Lawyers Battle Depression, Anxiety, and Fear
March 12, 2020
Chief Justice Harold D. Melton of the Georgia Supreme Court commended the State Bar of Georgia for reaching out to offer confidential counseling related to depression, stress, and alcohol and drug abuse among lawyers in Georgia.
The Chief Justice's Commission on Professionalism will commence in April 2020 to discuss this issue statewide.
The Chief Justice stated: “I am also concerned about the mental health of our judges and lawyers. Our own dirty secret is that the job of dealing with society's problems, in addition to our own, sometimes takes a toll. We are often not healthy ourselves.”
(In 2018, Judge Stephen Goss, of the Court of Appeals of Georgia, died from suicide).
“We cannot assume we always know what is going on in the personal lives of others…it reminds us how important it is to reach out and care for one another, and learn specific ways we can respond to people we suspect might be considering taking their own lives. It also reminds us that we as a society still struggle to lift the stigma of mental illness that stands as a barrier preventing so many from getting the help they need.” (I believe that people are often afraid that if others know them as they are, they will be rejected).
A 2016 study conducted by the ABA and the Hazelden Betty Ford Foundation found that attorneys suffer from mental health disorders at a higher frequency than the general population:
21% of employed attorneys qualify as problem drinkers;
28% show signs of depression; and,
19% exhibit signs of anxiety
What provokes us to alcoholism, depression, and anxiety to this degree? One answer is fear of pain and suffering. With ever-increasing pain-killing substances, we numb ourselves at the first sign of discomfort. Lawyers seem to have somewhat more disposable income so we surround ourselves with more options. More masks.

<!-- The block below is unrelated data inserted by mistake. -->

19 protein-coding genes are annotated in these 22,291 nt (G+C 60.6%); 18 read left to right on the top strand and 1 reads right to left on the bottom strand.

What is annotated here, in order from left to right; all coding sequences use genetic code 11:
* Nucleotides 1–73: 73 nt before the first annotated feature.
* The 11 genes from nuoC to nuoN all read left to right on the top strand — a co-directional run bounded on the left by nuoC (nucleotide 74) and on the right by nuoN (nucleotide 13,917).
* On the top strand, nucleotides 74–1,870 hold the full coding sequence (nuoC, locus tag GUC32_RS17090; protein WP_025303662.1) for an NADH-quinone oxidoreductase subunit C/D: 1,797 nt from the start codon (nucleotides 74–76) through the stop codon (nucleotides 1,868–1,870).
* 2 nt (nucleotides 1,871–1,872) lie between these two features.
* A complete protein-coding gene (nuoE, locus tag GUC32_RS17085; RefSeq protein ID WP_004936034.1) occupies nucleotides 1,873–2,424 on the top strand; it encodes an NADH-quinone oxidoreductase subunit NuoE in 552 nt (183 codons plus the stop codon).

Our psychological pain grows. Our jobs are less satisfying, our moral principles diminish as we compromise to keep our clients, as we constantly pursue the billable hours and high pressure of law practice. We use drugs and alcohol to ignore, escape, avoid and deny personal pain and to avoid ever-increasing anxiety.
One way, frankly, the only way to deal with depression and anxiety is to cultivate an eternal perspective that anticipates suffering, fear, and anxiety before it arrives on our doorstep. We could then better respond to adversity than when it takes us by surprise. As said by Dr. Ken Boa in Shaped by Suffering, “We will still need the all-sufficient grace and strength of God at the moment, but like a ship that has readied its sails before the storm hits, we can position ourselves in advance so that we're braced and prepared rather than unsteady and vulnerable to being capsized.” (Pg. 73)
Difficulties will surely enter our lives and they are never too many or too few. God knows just how hot to heat the furnace of affliction. It is called the crucible of love. While difficulties are random and unexpected, we should always anticipate this happening.
Humility is one of the principles Jesus Christ exhibited. The Apostle Peter said we are to”…clothe ourselves” with humility (I Peter 5:5 NTV). Humility in facing fear, depression and anxiety is our acknowledgment that we will never know which trials will come or when they will come AND never overestimating our ability to stand firm (on our own) during these trials. Instead of being arrogant we should put our confidence and faith securely in Christ, relying on his grace and strength to help us.
As Scripture says, “Therefore, let him who thinks he stands to take heed that he does not fall.” (I Corinthians 10:12 NASB)
“Realization of our need to depend on God and not on ourselves is a major way God uses our anxiety, fears and disappointments to shape our character to be more like his Son's.” (Ken Boa Id. at 81)